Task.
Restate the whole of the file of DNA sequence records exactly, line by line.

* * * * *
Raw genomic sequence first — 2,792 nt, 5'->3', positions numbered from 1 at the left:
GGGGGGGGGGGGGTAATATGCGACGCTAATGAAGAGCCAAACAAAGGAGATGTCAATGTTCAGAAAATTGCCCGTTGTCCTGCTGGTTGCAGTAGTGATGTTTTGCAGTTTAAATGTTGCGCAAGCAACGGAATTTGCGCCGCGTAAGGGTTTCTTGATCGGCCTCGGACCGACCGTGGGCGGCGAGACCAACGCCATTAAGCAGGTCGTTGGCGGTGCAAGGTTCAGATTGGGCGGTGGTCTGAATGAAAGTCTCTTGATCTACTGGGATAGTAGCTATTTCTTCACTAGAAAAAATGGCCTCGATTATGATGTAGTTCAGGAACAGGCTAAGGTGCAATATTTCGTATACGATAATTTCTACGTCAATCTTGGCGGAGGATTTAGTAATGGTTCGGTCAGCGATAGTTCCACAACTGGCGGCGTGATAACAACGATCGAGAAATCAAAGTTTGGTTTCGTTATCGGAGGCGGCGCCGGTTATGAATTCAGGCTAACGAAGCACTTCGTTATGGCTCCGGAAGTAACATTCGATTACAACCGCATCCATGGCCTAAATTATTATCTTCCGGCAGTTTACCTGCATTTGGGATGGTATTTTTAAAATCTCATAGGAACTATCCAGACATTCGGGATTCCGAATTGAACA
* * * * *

Raw genomic sequence first — 2,792 nt, 5'->3', positions numbered from 1 at the left:
GGGGGGGGGGGGGTAATATGCGACGCTAATGAAGAGCCAAACAAAGGAGATGTCAATGTTCAGAAAATTGCCCGTTGTCCTGCTGGTTGCAGTAGTGATGTTTTGCAGTTTAAATGTTGCGCAAGCAACGGAATTTGCGCCGCGTAAGGGTTTCTTGATCGGCCTCGGACCGACCGTGGGCGGCGAGACCAACGCCATTAAGCAGGTCGTTGGCGGTGCAAGGTTCAGATTGGGCGGTGGTCTGAATGAAAGTCTCTTGATCTACTGGGATAGTAGCTATTTCTTCACTAGAAAAAATGGCCTCGATTATGATGTAGTTCAGGAACAGGCTAAGGTGCAATATTTCGTATACGATAATTTCTACGTCAATCTTGGCGGAGGATTTAGTAATGGTTCGGTCAGCGATAGTTCCACAACTGGCGGCGTGATAACAACGATCGAGAAATCAAAGTTTGGTTTCGTTATCGGAGGCGGCGCCGGTTATGAATTCAGGCTAACGAAGCACTTCGTTATGGCTCCGGAAGTAACATTCGATTACAACCGCATCCATGGCCTAAATTATTATCTTCCGGCAGTTTACCTGCATTTGGGATGGTATTTTTAAAATCTCATAGGAACTATCCAGACATTCGGGATTCCGAATTGAACA